Three hypogenic caves within the Naica mine of Mexico (Cueva de los Cristales — CLC, Ojo de la Reina — OR, 26 and Cueva de las Velas — CLV) host spectacular gypsum crystals up to 11 m in length. These caves are close to 27 another shallow cave of the area (Cueva de las Espadas — CLE), with which they cover a 160 m-deep vertical 28 section of the local drainage basin. Similar to other hypogenic caves, all these caves lack a direct connection 29 with the land surface and should be unrelated with climate.30 A record of multi-technique fluid inclusion data and pollen spectra from cave and mine gypsum indicates 31 surprisingly that climatic changes occurring at Naica could have controlled fluid composition in these caves, 32 and hence crystal growth. Microthermometry and LA-ICP-Mass Spectrometry of fluid inclusions indicate that 33 the shallow, chemically peculiar, saline fluid (up to 7.7 eq. wt.%NaCl) of CLE could have formed from 34 evaporation, during a dry and hot climatic period. The fluid of the deep caves was instead of low salinity 35 (∼3.5 eq. wt.% NaCl) and chemically homogeneous, and was poorly affected by evaporation. We propose that 36 mixing of these two fluids, generated at different depths of the Naica drainage basin, determined the stable 37 supersaturation conditions for the gigantic gypsum crystals to grow. Fluid mixing was controlled by the 38 hydraulic communication between CLE and the other deep caves, and must have taken place during cycles of 39 warm-dry and fresh-wet climatic periods, which are known to have occurred in the region. Pollen grains 40 from a 35 ka-old gypsum crystal of CLC corresponds to a fairly homogenous catchment basin made of a 41 mixed broadleaf wet forest, which suggests precipitation during a fresh-wet climatic period and confirms our 42 interpretation of the fluid inclusion data.43 The unusual combination of geological and geochemical factors of Naica suggests that other hypogenic caves 44 found elsewhere may not host similar crystals. However, this work shows that fluid inclusions and pollen 45 spectra represent a useful tool for cave studies in general, and if used in future studies might be essential to 46 unravel the mechanisms of hypogenic deposition.

Climatic control on the growth of gigantic gypsum crystals within hypogenic caves (Naica mine, Mexico)? / Garofalo, P. S.; Fricker, M. B.; Günther, D.; Forti, P.; Mercuri, Anna Maria; Loreti, M.; Capaccioni, B.. - In: EARTH AND PLANETARY SCIENCE LETTERS. - ISSN 0012-821X. - STAMPA. - 289 (3-4):(2010), pp. 560-569. [10.1016/j.epsl.2009.11.057]

Climatic control on the growth of gigantic gypsum crystals within hypogenic caves (Naica mine, Mexico)?

MERCURI, Anna Maria;
2010

Abstract

Three hypogenic caves within the Naica mine of Mexico (Cueva de los Cristales — CLC, Ojo de la Reina — OR, 26 and Cueva de las Velas — CLV) host spectacular gypsum crystals up to 11 m in length. These caves are close to 27 another shallow cave of the area (Cueva de las Espadas — CLE), with which they cover a 160 m-deep vertical 28 section of the local drainage basin. Similar to other hypogenic caves, all these caves lack a direct connection 29 with the land surface and should be unrelated with climate.30 A record of multi-technique fluid inclusion data and pollen spectra from cave and mine gypsum indicates 31 surprisingly that climatic changes occurring at Naica could have controlled fluid composition in these caves, 32 and hence crystal growth. Microthermometry and LA-ICP-Mass Spectrometry of fluid inclusions indicate that 33 the shallow, chemically peculiar, saline fluid (up to 7.7 eq. wt.%NaCl) of CLE could have formed from 34 evaporation, during a dry and hot climatic period. The fluid of the deep caves was instead of low salinity 35 (∼3.5 eq. wt.% NaCl) and chemically homogeneous, and was poorly affected by evaporation. We propose that 36 mixing of these two fluids, generated at different depths of the Naica drainage basin, determined the stable 37 supersaturation conditions for the gigantic gypsum crystals to grow. Fluid mixing was controlled by the 38 hydraulic communication between CLE and the other deep caves, and must have taken place during cycles of 39 warm-dry and fresh-wet climatic periods, which are known to have occurred in the region. Pollen grains 40 from a 35 ka-old gypsum crystal of CLC corresponds to a fairly homogenous catchment basin made of a 41 mixed broadleaf wet forest, which suggests precipitation during a fresh-wet climatic period and confirms our 42 interpretation of the fluid inclusion data.43 The unusual combination of geological and geochemical factors of Naica suggests that other hypogenic caves 44 found elsewhere may not host similar crystals. However, this work shows that fluid inclusions and pollen 45 spectra represent a useful tool for cave studies in general, and if used in future studies might be essential to 46 unravel the mechanisms of hypogenic deposition.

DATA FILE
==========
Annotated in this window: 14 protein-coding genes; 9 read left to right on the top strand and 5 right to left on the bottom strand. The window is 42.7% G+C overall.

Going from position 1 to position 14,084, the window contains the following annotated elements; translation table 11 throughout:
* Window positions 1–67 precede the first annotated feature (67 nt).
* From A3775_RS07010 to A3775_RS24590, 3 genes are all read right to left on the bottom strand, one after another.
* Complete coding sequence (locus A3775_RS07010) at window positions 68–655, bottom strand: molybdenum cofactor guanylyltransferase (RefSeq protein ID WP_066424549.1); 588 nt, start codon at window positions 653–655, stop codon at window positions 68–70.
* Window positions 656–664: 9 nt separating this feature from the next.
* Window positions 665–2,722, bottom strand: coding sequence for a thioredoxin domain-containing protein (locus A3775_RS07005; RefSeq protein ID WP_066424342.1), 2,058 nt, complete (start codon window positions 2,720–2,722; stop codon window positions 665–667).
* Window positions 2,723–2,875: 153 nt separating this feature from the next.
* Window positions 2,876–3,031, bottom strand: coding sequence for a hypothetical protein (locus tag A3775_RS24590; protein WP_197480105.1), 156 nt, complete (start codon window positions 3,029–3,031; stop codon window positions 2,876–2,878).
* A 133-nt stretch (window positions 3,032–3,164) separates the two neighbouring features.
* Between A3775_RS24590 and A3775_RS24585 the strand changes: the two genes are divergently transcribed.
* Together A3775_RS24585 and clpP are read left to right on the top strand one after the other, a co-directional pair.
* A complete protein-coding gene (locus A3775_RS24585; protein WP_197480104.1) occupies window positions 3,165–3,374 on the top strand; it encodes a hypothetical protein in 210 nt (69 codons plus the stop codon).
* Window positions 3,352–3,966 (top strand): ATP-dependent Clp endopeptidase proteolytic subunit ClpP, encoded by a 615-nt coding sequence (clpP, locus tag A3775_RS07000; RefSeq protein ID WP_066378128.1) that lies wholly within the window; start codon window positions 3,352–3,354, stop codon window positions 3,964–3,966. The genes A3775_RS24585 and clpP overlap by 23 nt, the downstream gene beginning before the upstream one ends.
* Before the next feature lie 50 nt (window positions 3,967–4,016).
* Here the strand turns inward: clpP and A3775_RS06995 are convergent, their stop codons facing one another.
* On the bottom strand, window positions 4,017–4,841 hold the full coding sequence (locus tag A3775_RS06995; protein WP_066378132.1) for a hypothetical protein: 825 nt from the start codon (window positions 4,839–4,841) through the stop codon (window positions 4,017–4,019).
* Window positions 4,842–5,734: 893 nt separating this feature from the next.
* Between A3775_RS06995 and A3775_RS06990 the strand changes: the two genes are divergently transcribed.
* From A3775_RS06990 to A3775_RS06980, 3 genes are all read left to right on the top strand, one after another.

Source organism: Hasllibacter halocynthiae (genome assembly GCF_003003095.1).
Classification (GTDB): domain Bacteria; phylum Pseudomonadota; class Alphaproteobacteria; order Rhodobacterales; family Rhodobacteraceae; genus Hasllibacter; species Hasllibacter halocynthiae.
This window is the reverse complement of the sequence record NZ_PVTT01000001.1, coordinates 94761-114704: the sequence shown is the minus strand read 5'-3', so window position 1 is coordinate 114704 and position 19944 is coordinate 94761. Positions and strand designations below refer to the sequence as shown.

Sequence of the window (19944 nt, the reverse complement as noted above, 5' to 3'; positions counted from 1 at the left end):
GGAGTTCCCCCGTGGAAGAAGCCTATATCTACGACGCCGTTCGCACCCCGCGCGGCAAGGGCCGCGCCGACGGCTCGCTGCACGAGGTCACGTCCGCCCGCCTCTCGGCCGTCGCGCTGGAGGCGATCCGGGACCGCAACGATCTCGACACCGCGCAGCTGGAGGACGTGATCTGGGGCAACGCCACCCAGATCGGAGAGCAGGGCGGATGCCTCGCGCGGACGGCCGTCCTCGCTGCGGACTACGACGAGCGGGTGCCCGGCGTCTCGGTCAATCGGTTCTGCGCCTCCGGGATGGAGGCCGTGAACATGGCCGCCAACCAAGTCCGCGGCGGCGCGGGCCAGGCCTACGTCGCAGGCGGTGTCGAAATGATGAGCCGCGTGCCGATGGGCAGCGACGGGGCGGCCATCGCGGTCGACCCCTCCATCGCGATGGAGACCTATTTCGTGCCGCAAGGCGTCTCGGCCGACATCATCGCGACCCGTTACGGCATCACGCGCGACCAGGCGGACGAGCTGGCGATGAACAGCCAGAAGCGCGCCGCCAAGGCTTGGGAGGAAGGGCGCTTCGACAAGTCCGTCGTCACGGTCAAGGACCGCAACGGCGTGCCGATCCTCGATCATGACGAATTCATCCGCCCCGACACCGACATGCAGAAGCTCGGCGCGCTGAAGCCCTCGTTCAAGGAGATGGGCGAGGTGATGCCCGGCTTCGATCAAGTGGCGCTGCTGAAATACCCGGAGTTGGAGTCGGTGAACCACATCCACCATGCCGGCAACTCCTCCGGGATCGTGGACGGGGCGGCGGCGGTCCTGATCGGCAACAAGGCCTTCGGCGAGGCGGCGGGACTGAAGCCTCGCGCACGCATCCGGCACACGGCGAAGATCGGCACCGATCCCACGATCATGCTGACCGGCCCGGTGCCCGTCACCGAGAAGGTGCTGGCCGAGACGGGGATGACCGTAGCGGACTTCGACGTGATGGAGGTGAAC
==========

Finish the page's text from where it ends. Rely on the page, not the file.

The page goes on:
289 (3-4)
560
569
Climatic control on the growth of gigantic gypsum crystals within hypogenic caves (Naica mine, Mexico)? / Garofalo, P. S.; Fricker, M. B.; Günther, D.; Forti, P.; Mercuri, Anna Maria; Loreti, M.; Capaccioni, B.. - In: EARTH AND PLANETARY SCIENCE LETTERS. - ISSN 0012-821X. - STAMPA. - 289 (3-4):(2010), pp. 560-569. [10.1016/j.epsl.2009.11.057]
Garofalo, P. S.; Fricker, M. B.; Günther, D.; Forti, P.; Mercuri, Anna Maria; Loreti, M.; Capaccioni, B.
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Utilizza questo identificativo per citare o creare un link a questo documento: http://hdl.handle.net/11380/648376
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